One of the goals of our project to learn about baiji conservation in China was to visit the semi-natural reserves which have been established at two sites (Tongling and Shishou) in oxbows of the Yangtze River. Unfortunately, as we will explain below, we were unable to do so. Before going into the details, however, we should give a little background on the current status of the reserves. First and most important, a viable breeding population of baiji has never been successfully captured and introduced into either reserve, which is their overall goal. Of course, this is not for lack of trying: Dr. Zhang told us that during the spring of 1995, they had a team of 70 people and 22 boats searching the lower Yangtze River for baiji, but they saw only 4 or 5 dolphins and were unable to capture any of them. Since the numbers of wild baiji have dwindled to the point of “functional extinction” in 2006, it is almost certain that the semi-natural reserves will never sustain a breeding population of baiji.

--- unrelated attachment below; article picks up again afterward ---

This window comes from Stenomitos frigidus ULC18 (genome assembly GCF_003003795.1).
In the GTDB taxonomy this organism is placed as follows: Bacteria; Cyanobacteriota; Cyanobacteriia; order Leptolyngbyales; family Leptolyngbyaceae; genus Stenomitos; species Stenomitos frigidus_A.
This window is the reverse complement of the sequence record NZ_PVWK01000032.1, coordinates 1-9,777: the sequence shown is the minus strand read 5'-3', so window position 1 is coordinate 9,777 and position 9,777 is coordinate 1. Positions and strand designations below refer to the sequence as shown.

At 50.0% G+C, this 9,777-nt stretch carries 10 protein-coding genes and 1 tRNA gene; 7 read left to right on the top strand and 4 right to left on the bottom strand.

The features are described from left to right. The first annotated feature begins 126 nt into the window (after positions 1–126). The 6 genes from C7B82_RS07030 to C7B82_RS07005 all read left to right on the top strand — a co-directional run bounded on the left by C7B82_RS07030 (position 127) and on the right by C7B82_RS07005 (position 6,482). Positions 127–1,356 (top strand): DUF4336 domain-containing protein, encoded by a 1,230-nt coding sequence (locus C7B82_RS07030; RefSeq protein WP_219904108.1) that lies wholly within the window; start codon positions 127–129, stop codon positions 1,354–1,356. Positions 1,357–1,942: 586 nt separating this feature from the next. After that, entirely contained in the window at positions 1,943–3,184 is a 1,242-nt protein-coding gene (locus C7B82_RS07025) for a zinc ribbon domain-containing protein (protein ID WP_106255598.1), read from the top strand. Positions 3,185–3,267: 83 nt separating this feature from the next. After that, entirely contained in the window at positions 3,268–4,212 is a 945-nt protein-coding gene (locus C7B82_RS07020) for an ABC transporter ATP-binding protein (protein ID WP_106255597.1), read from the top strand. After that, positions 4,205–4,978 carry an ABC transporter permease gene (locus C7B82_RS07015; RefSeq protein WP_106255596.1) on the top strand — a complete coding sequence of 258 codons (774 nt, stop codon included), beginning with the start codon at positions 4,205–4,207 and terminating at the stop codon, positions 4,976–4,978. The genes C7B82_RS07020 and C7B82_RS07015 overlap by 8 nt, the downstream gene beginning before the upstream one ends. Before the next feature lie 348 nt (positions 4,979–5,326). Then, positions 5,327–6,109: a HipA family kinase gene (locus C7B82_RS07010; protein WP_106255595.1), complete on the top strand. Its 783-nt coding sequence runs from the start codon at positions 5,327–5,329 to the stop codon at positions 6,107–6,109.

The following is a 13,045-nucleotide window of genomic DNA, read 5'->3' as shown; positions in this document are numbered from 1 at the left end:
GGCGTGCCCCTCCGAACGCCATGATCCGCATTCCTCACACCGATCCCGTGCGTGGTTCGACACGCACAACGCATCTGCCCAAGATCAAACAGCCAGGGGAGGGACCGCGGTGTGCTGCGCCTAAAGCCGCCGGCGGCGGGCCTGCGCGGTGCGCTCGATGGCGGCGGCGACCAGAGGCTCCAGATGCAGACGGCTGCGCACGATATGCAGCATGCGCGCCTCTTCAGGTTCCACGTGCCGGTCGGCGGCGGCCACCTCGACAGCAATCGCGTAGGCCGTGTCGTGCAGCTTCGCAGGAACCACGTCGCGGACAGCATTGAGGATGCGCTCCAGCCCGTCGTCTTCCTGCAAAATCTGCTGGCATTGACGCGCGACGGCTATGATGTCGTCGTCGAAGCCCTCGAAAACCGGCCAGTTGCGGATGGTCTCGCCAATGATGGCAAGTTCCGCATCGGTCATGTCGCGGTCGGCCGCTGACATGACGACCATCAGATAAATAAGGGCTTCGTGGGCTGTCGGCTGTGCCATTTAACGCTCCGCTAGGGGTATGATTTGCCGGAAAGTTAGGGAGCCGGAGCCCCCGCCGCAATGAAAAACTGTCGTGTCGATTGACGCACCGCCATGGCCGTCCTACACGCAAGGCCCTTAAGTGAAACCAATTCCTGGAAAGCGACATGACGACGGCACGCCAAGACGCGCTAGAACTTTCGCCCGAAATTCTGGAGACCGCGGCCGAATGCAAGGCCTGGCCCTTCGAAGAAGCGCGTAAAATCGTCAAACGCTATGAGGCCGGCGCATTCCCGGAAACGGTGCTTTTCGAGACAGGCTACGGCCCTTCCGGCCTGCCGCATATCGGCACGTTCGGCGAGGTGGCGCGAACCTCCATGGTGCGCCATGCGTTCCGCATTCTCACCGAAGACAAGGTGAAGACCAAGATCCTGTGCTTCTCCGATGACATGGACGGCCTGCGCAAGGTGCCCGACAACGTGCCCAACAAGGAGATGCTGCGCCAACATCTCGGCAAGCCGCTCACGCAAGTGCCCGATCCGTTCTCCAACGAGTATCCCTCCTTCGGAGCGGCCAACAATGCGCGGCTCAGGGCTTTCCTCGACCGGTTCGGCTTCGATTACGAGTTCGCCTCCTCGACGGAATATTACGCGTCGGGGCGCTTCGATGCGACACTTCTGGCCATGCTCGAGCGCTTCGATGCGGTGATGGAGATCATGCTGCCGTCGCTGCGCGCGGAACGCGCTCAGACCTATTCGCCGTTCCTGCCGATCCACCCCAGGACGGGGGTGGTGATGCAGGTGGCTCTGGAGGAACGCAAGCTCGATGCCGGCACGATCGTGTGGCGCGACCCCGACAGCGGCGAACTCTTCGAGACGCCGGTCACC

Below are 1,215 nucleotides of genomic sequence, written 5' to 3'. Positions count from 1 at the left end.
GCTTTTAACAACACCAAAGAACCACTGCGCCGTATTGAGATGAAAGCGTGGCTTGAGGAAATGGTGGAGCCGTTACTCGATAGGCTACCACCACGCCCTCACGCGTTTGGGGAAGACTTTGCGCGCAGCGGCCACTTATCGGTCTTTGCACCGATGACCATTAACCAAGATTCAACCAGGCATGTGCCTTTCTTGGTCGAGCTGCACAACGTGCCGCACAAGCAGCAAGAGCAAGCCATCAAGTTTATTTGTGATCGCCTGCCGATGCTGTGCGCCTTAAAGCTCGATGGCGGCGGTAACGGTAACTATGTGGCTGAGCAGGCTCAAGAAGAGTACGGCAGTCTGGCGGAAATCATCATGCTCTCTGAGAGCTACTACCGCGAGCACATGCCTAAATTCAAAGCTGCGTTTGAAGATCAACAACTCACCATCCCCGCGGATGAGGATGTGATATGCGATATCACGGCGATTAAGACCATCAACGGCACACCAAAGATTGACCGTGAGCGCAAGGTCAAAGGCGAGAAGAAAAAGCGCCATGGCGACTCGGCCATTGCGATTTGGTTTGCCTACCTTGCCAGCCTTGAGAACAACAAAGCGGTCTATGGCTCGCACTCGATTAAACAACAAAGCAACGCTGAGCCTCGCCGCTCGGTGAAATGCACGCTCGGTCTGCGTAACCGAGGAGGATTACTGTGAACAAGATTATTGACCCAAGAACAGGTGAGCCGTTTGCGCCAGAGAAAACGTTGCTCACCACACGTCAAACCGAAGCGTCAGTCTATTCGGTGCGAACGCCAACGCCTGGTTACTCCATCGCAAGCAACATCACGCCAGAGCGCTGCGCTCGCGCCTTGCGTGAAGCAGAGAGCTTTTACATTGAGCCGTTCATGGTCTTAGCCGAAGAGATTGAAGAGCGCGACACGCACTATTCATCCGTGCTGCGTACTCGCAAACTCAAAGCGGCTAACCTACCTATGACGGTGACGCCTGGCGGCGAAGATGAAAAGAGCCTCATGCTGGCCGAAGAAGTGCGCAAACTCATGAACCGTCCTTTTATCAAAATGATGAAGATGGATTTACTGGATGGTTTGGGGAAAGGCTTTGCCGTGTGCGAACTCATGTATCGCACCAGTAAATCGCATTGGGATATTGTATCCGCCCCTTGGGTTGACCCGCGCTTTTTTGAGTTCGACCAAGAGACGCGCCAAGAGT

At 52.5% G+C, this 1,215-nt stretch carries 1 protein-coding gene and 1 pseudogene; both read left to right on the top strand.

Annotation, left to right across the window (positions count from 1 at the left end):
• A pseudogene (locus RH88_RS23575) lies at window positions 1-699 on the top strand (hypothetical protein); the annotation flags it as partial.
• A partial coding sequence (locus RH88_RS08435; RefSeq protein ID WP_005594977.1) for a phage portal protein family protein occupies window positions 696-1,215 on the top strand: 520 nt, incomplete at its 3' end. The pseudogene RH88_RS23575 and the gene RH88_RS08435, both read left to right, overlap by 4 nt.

Second, a group of about ten finless porpoises was introduced into the Shishou reserve several years ago to test the feasibility of raising a population of marine mammals in the facility. They are still living there, although there has been at least one accident involving net-entanglements that resulted in the deaths of several animals.